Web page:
That said, he properly found, in our view, that the bringing of Woodwards into the Partnership was principally tax motivated at least from the appellants’ perspective. Counsel for the appellants at the hearing before us conceded as much. For an outlay of something over one half million dollars, the appellants were expecting to save taxes of over $2,000,000: see paragraph 31 of his decision. He was “unable to identify any other commercial or non-tax purpose”: ibidem.
 The appellants submit that subsection 103(1) does not apply in the present instance as there was profit trading, not loss trading. They rely upon the decision of the Tax Court of Canada in Loyens v. Her Majesty the Queen, 2003 TCC 214 where, at paragraph 110, the judge wrote:
From my reading, I do not see how the Respondent can glean any remarks that support the proposition that profit sharing is prohibited… Clearly OSFC Holdings Ltd. prohibits loss trading. However, I would not extend the principles enunciated in OSFC Holdings Ltd. with respect to loss trading to conclude that profit trading is interchangeable with loss trading.
 The Loyens case raised a section 245 (GARR) analysis as to whether there had been an abuse of the provisions of the Act as a whole. Subsection 103(1) addresses a different problem and provides a different test. The subsection applies when there is a sharing of income (or loss) of the Partnership, which is the case in the present instance.
 Having found that subsection 103(1) applies because there is a sharing of income and the principal reason for the agreement with Woodwards was the reduction of tax otherwise payable, this brings us to the second question to be answered, i.e. whether the allocation of income to the partners was unreasonable.
 The Chief Justice found that an allocation to Woodwards of 80% of the income from the Westhill Apartments was unreasonable in view of the fact that Woodwards’ contribution was both ephemeral and for all practical purposes risk-free: see paragraphs 33 and 34 of his decision. These are findings on questions of fact or mixed fact and law and therefore can only be disturbed on appeal if the appellants satisfy us that the judge made a palpable and overriding error.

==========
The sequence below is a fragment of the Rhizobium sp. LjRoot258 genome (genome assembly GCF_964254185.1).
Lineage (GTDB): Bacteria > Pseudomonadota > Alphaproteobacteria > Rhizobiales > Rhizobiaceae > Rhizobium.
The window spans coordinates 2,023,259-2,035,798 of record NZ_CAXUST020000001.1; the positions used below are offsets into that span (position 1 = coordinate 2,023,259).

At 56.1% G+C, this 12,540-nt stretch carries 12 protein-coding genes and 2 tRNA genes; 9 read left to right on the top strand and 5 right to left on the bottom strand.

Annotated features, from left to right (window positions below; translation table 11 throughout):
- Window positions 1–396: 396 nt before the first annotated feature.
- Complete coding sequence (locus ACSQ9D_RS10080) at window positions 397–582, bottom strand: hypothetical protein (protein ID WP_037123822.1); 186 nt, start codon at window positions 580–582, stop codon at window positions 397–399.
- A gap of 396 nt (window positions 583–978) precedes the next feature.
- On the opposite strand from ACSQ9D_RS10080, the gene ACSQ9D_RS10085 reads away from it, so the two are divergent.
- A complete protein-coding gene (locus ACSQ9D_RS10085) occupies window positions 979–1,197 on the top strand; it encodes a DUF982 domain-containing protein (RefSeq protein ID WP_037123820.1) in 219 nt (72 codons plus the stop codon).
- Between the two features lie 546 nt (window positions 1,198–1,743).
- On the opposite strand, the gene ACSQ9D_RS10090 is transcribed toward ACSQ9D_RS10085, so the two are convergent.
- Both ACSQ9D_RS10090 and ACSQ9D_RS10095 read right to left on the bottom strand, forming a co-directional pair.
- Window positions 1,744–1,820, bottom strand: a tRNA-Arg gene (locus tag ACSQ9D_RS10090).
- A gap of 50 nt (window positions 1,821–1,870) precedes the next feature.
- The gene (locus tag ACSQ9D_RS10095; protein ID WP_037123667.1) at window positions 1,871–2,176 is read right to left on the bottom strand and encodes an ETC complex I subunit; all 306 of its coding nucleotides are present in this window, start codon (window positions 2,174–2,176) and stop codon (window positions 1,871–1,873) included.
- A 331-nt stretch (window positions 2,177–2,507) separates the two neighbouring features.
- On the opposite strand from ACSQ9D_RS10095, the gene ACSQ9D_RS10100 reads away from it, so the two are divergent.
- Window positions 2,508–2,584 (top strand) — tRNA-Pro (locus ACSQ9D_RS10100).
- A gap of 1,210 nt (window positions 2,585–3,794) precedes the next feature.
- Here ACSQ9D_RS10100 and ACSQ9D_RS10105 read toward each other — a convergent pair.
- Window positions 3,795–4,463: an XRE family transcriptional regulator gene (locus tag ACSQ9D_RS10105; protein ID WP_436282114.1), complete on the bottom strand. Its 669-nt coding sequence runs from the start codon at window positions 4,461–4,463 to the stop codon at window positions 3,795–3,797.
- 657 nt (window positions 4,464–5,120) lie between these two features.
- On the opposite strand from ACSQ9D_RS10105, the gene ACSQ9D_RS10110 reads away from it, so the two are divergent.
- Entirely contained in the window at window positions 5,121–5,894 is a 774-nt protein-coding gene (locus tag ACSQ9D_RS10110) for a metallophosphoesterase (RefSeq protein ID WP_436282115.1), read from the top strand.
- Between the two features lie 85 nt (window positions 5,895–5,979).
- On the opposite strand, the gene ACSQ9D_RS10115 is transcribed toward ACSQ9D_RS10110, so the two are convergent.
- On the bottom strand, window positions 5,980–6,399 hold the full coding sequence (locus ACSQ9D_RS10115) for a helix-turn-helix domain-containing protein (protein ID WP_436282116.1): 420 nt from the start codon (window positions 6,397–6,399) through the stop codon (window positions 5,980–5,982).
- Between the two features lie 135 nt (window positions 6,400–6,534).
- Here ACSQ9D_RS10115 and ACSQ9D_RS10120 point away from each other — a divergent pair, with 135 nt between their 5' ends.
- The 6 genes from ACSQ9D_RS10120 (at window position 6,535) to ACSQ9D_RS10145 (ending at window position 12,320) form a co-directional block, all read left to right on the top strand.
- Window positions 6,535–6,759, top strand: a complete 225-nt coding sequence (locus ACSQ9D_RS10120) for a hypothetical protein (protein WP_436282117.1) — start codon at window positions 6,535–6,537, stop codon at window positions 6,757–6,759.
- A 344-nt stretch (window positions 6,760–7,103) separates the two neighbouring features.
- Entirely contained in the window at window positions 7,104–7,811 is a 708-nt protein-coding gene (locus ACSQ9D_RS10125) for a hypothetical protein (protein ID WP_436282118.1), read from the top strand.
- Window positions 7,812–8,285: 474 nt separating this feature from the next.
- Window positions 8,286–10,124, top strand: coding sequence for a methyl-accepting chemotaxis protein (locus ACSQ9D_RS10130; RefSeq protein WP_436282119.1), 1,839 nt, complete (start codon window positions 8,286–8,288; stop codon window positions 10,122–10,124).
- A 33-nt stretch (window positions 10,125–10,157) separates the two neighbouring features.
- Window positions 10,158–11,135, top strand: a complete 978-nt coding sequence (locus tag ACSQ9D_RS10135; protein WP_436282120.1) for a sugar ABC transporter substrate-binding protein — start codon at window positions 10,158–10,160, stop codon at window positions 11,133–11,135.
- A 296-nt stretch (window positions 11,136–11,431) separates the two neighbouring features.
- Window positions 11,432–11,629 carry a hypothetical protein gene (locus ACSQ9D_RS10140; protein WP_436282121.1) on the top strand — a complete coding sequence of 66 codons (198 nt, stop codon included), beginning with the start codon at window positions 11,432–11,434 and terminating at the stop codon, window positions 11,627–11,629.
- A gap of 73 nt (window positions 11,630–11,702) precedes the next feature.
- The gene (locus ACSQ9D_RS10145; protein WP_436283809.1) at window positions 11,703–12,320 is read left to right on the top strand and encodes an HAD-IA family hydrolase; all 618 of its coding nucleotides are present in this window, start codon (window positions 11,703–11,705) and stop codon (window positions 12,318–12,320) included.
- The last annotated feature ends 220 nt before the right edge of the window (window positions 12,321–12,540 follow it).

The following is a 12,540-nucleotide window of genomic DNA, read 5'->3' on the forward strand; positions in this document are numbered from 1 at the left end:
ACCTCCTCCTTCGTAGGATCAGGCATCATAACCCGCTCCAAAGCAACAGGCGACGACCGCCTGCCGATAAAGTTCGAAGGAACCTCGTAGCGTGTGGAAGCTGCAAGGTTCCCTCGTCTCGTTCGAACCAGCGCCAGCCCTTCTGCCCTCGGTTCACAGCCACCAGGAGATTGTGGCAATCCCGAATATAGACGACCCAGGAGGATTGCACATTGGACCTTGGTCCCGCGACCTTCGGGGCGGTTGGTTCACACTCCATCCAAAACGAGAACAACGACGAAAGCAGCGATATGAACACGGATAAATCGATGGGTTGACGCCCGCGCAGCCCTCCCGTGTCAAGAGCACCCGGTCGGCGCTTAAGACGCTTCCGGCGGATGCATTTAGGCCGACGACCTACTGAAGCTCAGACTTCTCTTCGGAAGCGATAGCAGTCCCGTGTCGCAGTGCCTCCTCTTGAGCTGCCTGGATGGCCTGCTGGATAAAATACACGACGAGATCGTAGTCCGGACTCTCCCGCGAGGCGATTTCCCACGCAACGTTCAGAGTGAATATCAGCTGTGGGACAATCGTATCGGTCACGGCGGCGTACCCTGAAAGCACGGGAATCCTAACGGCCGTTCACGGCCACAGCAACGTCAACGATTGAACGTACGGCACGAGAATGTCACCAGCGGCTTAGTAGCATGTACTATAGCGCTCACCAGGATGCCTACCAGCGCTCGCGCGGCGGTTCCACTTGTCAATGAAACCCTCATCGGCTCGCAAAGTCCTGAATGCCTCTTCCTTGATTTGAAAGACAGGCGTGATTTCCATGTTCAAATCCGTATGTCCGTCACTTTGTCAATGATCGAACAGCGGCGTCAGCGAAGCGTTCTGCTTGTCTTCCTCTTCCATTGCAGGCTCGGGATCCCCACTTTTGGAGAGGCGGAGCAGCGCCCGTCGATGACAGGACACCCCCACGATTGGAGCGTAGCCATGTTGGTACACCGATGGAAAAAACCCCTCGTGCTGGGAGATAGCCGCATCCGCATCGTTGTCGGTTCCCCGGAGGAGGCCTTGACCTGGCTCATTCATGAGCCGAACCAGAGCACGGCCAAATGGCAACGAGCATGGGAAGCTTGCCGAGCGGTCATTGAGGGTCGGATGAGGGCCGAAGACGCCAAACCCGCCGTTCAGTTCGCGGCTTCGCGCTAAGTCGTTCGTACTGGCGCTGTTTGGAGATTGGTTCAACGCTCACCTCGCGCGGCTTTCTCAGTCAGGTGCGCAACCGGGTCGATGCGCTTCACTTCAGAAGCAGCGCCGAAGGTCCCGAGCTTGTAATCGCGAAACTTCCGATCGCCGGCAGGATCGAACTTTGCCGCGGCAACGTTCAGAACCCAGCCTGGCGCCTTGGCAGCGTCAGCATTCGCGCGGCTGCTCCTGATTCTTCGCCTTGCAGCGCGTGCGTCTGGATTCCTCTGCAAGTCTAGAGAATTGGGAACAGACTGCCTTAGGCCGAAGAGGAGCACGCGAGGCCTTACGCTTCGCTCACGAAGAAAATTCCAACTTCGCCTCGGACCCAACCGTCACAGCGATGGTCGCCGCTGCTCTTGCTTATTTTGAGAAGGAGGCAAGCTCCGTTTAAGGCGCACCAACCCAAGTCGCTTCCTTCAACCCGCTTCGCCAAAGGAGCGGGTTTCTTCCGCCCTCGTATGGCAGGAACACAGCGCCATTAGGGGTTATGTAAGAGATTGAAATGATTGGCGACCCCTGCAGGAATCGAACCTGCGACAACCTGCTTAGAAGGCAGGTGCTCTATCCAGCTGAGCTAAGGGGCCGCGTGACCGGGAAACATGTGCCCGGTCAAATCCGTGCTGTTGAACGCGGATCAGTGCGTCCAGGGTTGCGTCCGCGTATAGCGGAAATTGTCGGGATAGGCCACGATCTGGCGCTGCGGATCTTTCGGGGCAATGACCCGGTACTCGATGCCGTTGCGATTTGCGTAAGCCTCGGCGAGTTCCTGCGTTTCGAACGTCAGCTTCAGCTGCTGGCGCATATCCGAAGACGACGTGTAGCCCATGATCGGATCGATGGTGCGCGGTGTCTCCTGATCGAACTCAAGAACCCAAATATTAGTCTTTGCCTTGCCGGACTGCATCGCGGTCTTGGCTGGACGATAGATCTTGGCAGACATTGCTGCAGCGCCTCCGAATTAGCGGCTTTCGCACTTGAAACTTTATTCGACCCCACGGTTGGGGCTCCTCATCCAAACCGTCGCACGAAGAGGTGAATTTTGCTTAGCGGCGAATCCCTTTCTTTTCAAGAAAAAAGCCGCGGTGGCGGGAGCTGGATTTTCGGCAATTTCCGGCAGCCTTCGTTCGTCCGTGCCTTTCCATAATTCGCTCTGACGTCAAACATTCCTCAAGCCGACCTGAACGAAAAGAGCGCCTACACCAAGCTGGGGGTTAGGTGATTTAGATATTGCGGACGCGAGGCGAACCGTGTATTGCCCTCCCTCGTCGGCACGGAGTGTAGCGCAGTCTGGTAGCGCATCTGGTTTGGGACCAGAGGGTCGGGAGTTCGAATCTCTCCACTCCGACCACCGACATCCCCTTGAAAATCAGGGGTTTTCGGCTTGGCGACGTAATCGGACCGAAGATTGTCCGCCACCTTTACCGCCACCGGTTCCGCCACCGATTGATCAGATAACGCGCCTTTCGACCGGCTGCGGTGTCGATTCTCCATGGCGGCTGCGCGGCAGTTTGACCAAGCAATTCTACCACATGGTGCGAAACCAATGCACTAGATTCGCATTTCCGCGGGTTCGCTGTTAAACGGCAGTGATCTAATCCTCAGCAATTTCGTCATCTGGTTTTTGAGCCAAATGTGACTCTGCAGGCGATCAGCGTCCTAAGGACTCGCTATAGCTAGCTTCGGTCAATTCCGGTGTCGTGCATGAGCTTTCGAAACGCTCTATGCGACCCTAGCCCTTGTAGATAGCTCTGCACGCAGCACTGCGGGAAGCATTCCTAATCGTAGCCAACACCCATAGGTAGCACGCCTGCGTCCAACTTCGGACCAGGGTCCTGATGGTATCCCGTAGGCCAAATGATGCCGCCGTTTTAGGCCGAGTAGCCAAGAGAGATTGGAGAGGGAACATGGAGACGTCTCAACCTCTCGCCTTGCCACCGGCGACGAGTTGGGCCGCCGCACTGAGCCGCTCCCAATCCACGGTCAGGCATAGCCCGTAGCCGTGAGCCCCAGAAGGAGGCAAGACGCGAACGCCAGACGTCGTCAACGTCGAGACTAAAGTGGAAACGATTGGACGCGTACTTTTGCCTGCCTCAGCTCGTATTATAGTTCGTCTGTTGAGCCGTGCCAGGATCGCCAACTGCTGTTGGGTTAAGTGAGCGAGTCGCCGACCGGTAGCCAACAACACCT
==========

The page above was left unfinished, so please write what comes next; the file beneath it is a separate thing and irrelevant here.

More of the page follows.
In our view, there was sufficient evidence to support his conclusions. Mr. Lazzari, an accountant responsible primarily for tax matters for Bosa Development Corporation, testified that having Woodwards as a partner was never contemplated to be a long term arrangement: see transcript of proceedings, vol. 1, pages 90, 93 and 214. Indeed, there was no community of business interest between Woodwards, which was a public retail company, and the Partnership operating a rental business. The sale of Westhill Apartments was imminent and it was not contemplated that Woodwards would remain a partner beyond the fiscal year in which the sale occurred.
 As for the fact that Woodwards’ contribution to the Partnership was practically risk-free, the evidence before the Chief Justice revealed that the Partnership agreement, when it was amended, specifically limited Woodwards’ liability to debts or obligations relating solely to Westhill Apartments.
 In addition, under an escrow agreement, Woodwards’ capital contribution was safeguarded until it agreed to release the funds or until it received its initial distribution from the sale of the Westhill Apartments. In fact, this is what occurred: Woodwards’ capital contribution to the Partnership was not released from the escrow agreement until after Woodwards received its payout from the sale of the Westhill Apartments: see appeal book, page 342, the letter of the appellants to Owen, Bird acknowledging payment of the initial distribution to Woodwards and requesting the release of Woodwards’ capital contribution pursuant to the escrow agreement. On the basis of that evidence, the Chief Justice was entitled to draw a conclusion that, in fact, Woodwards’ contribution was “for all purposes risk-free”.